Mitchell, A; Kim, B; Cottrell, J; Engler, S; Witek, L; Ricci, J; Uhrich, KE; O’Connor, JP, “Development of a Guided Bone Regeneration Device using Salicylic Acid-Poly(anhdyrides-ester) Polymer and Osteoconductive Scaffolds”, J Biomed Mater Res: Part A (2013); published online: 18 May 2013.
Lewis, DR; Kholokovych, V; Tomasini, MD; Abhelhamid, D; Petersen, LK; Welsh, WJ; Uhrich, KE; Moghe, PV “In Silico Design of Anti-Atherogenic Biomaterials” Biomaterials 34 (32) 7950-7959 (2013).
Wada, K; Yu, W; Elazizi, M; Barakat, S; Ouimet, MA; Rosario-Meléndez, R; Fiorellini, JP; Graves, DT; Uhrich, KE “Impact of Locally Delivered Salicylic Acid from a Poly(anhydride-ester) on Bone Regeneration in Diabetic Rats” J Controlled Release 171 (1) 33-37 (2013).
Ouimet, MA; Griffin, J; Carbone-Howell, AL; Wu, WH; Stebbins, ND; Di, R; Uhrich, KE “Biodegradable Ferulic Acid-containing Poly(anhydride-ester): Degradation Products with Controlled Release and Sustained Antioxidant Activity”, Biomacromolecules 14 (3) 854-861 (2013).
Rosario-Mendelez, R; Ouimet, MA; Uhrich, KE “Formulation of salicylate-based poly(anhydride-ester) microspheres for short- and long-term salicylic acid delivery”, Polym Bull, 70 343-351 (2012).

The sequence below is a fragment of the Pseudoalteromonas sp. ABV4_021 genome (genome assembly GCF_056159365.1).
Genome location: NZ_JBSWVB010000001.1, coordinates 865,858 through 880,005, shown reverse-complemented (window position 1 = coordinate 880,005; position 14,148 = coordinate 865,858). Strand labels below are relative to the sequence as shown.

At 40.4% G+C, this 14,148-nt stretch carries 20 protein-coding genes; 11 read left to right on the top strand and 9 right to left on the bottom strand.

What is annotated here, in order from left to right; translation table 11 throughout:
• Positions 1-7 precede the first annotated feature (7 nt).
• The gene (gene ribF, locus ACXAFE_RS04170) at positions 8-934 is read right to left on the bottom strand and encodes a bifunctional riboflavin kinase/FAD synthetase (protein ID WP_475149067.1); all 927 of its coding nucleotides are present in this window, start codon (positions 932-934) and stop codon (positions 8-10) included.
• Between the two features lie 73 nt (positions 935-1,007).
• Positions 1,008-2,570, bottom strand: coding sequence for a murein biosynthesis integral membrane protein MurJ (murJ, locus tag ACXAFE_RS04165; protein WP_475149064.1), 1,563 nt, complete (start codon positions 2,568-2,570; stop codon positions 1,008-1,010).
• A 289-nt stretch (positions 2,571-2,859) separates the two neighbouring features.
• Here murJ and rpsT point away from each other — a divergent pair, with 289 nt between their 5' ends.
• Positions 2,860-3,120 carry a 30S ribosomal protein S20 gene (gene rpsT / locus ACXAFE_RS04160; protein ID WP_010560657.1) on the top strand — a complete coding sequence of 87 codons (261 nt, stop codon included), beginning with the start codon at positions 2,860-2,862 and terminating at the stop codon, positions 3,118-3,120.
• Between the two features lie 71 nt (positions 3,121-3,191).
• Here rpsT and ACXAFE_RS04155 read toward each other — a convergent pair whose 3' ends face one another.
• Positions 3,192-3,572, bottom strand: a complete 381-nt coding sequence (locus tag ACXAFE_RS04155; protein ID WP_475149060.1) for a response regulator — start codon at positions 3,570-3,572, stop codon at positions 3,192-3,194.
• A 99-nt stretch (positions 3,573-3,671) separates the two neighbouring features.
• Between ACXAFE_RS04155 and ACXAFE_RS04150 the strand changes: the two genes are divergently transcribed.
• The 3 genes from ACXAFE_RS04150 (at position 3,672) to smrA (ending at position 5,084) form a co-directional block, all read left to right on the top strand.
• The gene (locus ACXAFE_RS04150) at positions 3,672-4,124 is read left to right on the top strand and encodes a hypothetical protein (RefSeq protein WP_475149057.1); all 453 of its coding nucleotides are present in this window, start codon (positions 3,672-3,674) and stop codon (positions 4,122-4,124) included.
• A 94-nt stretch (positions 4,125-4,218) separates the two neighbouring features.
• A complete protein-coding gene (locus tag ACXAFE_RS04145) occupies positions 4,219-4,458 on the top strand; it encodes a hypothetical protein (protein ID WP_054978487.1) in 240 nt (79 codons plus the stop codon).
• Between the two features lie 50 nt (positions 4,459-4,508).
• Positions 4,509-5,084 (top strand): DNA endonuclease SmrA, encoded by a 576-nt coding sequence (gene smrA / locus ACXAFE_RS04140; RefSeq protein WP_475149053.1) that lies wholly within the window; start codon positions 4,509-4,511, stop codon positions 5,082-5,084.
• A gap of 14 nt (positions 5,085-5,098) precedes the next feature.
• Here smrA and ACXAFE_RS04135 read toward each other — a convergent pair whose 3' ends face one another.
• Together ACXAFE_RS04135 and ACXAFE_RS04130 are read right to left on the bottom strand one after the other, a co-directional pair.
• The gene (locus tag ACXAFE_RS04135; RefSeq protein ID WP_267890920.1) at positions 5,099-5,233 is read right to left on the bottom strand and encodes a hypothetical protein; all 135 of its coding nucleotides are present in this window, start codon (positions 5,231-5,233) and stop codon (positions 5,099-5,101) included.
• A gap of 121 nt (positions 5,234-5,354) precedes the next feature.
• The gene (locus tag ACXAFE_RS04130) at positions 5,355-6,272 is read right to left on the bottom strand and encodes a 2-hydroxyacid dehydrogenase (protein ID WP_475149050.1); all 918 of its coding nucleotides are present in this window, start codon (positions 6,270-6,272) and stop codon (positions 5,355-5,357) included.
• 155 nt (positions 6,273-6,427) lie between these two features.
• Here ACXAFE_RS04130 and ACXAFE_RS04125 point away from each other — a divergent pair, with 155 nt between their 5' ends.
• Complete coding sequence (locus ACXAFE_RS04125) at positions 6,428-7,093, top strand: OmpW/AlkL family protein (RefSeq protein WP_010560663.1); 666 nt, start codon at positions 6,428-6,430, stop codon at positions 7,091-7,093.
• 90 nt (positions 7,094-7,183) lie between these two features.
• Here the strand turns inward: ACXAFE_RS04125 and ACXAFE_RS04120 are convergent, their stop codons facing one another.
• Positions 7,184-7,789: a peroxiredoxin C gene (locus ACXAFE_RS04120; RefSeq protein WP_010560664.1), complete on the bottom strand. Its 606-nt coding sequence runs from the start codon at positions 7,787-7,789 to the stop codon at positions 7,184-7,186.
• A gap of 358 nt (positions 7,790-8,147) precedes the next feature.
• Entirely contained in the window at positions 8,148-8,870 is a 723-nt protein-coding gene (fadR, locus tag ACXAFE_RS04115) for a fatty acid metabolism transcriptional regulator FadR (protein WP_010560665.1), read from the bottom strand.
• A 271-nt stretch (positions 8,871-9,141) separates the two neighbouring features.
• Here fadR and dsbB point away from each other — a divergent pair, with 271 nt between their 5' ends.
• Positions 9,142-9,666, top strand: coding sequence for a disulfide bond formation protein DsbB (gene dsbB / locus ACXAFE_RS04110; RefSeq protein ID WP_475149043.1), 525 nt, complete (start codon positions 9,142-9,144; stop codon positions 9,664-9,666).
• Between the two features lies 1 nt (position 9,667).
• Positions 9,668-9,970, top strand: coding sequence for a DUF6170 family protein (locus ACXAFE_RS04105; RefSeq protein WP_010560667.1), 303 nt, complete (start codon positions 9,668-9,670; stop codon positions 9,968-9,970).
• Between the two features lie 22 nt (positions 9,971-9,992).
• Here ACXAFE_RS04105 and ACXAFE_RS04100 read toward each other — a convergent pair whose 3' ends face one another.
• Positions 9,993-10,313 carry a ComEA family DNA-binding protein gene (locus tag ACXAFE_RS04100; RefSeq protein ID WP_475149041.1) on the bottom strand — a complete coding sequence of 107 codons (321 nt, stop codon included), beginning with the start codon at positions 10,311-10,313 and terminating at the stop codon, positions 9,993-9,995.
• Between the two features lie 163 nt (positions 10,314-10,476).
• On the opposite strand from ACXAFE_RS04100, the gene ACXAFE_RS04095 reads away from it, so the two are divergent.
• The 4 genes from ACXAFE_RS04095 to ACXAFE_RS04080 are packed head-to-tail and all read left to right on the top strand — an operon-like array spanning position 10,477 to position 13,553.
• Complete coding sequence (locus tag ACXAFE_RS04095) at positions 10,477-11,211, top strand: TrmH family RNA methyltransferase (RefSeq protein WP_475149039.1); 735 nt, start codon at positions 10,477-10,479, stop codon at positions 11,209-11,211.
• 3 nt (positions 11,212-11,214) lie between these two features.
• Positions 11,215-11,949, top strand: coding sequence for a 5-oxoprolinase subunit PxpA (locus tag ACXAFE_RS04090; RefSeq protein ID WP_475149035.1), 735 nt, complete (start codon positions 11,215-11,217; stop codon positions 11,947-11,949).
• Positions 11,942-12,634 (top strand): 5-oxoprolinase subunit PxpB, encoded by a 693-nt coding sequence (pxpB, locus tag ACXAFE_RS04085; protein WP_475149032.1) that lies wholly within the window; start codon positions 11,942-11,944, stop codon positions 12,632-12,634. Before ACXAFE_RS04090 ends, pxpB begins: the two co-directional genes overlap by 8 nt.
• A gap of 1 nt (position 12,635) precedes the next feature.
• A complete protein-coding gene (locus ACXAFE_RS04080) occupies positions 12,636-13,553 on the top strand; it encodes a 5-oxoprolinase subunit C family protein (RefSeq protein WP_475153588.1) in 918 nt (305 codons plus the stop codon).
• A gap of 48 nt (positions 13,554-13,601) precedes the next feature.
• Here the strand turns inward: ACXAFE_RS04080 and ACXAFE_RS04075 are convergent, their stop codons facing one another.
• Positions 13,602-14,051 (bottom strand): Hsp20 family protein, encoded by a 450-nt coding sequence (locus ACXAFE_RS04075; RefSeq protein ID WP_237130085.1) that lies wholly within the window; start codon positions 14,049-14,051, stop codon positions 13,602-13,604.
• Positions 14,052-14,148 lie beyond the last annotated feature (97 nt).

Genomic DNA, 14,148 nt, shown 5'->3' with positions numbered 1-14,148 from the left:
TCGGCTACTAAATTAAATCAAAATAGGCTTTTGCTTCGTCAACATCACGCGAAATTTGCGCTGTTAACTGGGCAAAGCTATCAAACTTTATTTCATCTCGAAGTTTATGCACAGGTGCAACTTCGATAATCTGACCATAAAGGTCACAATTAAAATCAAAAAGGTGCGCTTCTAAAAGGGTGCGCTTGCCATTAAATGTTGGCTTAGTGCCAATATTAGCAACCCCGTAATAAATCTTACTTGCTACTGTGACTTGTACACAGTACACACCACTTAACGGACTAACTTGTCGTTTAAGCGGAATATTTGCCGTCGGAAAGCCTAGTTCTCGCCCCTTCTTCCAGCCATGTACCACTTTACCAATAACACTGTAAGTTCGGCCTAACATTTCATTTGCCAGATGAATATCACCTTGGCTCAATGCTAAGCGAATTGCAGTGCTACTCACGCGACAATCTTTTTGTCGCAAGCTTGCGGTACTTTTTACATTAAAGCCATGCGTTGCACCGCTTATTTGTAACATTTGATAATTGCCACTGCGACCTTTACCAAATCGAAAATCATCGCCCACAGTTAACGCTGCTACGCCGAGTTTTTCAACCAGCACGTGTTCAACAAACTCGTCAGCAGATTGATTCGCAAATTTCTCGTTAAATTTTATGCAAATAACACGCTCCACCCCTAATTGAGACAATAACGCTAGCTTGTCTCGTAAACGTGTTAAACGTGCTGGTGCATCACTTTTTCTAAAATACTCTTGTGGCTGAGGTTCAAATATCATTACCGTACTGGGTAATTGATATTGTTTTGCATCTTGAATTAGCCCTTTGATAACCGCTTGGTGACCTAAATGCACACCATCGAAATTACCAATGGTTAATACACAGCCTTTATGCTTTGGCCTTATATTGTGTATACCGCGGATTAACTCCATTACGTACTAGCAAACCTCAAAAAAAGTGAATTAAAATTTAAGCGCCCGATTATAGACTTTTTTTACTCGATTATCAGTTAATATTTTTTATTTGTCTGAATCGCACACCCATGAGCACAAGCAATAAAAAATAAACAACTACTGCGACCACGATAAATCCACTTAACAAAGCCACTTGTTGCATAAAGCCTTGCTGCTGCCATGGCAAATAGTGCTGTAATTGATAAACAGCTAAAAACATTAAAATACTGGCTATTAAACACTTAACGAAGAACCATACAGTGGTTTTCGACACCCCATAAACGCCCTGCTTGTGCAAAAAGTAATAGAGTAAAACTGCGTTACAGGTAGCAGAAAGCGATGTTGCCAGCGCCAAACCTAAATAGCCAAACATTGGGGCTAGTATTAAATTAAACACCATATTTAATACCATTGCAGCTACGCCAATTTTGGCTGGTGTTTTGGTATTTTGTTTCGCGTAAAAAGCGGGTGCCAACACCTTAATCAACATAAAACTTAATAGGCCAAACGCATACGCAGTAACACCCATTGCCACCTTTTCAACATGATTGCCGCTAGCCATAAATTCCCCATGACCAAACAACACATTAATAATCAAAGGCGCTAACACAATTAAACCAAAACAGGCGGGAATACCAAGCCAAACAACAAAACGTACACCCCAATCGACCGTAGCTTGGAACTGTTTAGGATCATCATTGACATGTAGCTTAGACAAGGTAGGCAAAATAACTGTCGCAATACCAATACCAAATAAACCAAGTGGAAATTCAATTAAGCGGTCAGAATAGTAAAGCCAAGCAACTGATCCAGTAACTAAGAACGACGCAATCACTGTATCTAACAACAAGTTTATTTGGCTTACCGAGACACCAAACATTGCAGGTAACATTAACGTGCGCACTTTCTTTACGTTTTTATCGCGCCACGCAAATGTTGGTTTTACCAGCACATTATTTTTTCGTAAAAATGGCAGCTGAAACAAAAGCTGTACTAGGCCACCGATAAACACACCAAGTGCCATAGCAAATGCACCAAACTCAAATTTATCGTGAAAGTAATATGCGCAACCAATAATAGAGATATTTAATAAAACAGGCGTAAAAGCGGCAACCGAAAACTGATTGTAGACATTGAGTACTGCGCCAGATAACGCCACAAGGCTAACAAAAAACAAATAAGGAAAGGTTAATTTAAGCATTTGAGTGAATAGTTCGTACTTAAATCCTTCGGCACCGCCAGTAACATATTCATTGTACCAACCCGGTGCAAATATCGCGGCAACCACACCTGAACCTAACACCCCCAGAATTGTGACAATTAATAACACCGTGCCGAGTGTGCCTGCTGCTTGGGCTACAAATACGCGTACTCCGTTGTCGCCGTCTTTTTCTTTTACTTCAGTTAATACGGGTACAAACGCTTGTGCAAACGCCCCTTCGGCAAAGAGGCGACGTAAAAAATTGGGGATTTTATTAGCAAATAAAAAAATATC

Ouimet, MA; Snyder, S; Uhrich, KE “Tunable drug release profiles from salicylate-based poly(anhydride-ester) matrices using small molecule admixtures”, J Bioactive Compatible Polymers, 27 (6) 540-549 (2012).
Rosario-Meléndez, R; Harris, CL; Delgado-Rivera, R; Yu, L: Uhrich, KE “PolyMorphine: an innovative biodegradable polymer drug for extended pain relief”, J Controlled Rel, 162 (3) 538-544 (2012).
Hehir, S; Plourde, NM; Gu, L; Poree, DE: Welsh, W; Moghe, PV; Uhrich, KE “Carbohydrate Composition of Amphiphilic Macromolecules Influences Physicochemical Properties and Binding to Atherogenic Scavenger Receptor A”, Acta Biomat, 8, 3956-3962 (2012).
Gu, L; Zablocki, K; Lavelle, L; Bodnar, S; Halperin, F; Harper, I; Moghe, P; Uhrich, KE “Impact of ionizing radiation on physicochemical and biological properties of an amphiphilic macromolecule”, Polymer Degradation and Stability, 97 1686-1689 (2012).
York, AW; Zablocki, KR; Lewis, DR; Gu, L; Uhrich, KE; Prud’homme, RK; Moghe, PV “Kinetically Assembled Nanoparticles of Bioactive Macromolecules Exhibit Enhanced Stability and Cell-Targeted Biological Efficacy”, Adv Mater, 24 (6) 733-739 (2012).
Uhrich, KE “Therapeutic polyesters and polyamides”; US PN 8,221,790 (issued July 17, 2012)
Uhrich, KE; Tian, L “Micelle Assemblies”; US PN 8,192,754 (issued June 5, 2012)
Uhrich, KE “Therapeutics Compositions and Methods”; US PN 8,088,405 (issued January 3, 2012)
Uhrich, KE “Polyanhydrides with Therapeutically Useful Degradation Products”; US PN 8,017,714 (issued September 13, 2011)
Research Areas:Materials Chemistry
Research Areas:Organic Chemistry